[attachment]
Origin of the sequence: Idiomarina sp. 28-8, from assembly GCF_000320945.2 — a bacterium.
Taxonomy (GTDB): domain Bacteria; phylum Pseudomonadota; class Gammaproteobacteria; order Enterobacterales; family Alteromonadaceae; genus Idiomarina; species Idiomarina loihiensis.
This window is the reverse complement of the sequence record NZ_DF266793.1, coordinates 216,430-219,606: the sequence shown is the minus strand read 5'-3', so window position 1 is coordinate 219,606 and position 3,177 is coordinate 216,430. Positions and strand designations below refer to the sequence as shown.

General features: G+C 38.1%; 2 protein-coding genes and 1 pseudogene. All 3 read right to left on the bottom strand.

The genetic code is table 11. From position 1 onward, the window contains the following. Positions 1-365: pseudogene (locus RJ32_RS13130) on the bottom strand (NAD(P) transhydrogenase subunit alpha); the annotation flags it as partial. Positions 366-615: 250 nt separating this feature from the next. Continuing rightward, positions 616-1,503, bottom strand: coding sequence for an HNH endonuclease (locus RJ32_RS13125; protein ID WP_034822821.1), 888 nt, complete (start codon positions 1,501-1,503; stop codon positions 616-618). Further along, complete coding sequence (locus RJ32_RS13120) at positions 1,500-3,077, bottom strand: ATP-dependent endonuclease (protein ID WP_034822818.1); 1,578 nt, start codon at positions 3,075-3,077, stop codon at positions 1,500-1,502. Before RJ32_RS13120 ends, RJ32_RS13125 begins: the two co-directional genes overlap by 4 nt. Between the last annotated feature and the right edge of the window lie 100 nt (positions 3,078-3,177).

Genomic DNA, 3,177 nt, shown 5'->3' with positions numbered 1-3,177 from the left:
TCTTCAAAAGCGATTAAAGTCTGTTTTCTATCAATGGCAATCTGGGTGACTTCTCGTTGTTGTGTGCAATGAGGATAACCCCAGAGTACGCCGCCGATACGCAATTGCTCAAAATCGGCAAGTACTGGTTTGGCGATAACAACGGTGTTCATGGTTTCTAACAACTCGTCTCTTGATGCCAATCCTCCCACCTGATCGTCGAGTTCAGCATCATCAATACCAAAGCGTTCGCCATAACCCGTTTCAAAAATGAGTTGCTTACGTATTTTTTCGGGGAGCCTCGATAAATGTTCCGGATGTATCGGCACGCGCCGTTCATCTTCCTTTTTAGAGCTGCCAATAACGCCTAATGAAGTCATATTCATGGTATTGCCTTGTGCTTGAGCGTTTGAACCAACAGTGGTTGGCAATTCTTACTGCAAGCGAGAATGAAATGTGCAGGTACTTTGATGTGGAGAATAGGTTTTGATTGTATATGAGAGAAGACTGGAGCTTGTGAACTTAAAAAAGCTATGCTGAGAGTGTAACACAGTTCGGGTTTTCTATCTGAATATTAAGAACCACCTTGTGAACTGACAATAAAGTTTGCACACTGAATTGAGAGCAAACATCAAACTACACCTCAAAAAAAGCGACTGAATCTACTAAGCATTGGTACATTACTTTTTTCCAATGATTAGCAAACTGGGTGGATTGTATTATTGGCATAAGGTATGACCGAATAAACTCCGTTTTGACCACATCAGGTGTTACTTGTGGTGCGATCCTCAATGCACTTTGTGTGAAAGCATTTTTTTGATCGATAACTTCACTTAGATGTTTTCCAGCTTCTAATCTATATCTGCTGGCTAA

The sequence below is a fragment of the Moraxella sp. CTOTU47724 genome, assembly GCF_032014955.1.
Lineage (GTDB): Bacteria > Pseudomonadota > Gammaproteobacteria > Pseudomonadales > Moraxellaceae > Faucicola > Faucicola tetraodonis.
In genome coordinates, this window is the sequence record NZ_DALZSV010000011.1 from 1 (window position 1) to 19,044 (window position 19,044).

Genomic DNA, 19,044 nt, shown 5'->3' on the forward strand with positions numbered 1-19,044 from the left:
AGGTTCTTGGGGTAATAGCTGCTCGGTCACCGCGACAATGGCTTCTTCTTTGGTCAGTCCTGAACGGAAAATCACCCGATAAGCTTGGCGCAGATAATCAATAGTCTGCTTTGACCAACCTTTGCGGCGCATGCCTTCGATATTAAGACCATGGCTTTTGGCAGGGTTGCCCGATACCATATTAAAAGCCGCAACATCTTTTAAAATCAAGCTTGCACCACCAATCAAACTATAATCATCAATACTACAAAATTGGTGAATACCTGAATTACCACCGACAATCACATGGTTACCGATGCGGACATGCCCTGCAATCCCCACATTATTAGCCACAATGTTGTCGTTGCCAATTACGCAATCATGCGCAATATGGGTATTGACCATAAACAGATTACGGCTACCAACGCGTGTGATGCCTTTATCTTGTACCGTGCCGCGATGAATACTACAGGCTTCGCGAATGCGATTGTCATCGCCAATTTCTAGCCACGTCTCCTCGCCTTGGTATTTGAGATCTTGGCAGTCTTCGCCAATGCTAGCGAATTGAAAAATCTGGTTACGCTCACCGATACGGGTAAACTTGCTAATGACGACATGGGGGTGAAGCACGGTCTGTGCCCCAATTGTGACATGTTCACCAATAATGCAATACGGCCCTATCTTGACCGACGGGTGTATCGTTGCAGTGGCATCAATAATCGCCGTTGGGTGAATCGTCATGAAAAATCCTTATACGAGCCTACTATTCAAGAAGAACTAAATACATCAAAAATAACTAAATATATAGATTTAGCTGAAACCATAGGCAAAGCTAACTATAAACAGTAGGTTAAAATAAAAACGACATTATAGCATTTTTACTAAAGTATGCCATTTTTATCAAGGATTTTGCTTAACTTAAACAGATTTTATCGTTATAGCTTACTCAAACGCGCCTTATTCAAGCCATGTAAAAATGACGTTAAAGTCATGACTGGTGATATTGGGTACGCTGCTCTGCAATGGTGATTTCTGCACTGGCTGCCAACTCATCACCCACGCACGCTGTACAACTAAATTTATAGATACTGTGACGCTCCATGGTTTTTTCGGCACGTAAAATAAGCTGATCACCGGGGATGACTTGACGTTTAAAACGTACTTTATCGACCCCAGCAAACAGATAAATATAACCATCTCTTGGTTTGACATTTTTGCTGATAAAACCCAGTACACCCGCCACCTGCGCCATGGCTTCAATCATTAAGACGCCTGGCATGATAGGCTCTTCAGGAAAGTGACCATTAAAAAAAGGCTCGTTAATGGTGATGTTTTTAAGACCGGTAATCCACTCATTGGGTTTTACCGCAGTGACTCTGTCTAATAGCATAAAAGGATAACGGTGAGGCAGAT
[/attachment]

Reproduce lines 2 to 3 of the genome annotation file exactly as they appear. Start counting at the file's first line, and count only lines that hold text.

Taxonomy (GTDB): domain Bacteria; phylum Pseudomonadota; class Gammaproteobacteria; order Enterobacterales; family Alteromonadaceae; genus Idiomarina; species Idiomarina loihiensis.
This window is the reverse complement of the sequence record NZ_DF266793.1, coordinates 216,430-219,606: the sequence shown is the minus strand read 5'-3', so window position 1 is coordinate 219,606 and position 3,177 is coordinate 216,430. Positions and strand designations below refer to the sequence as shown.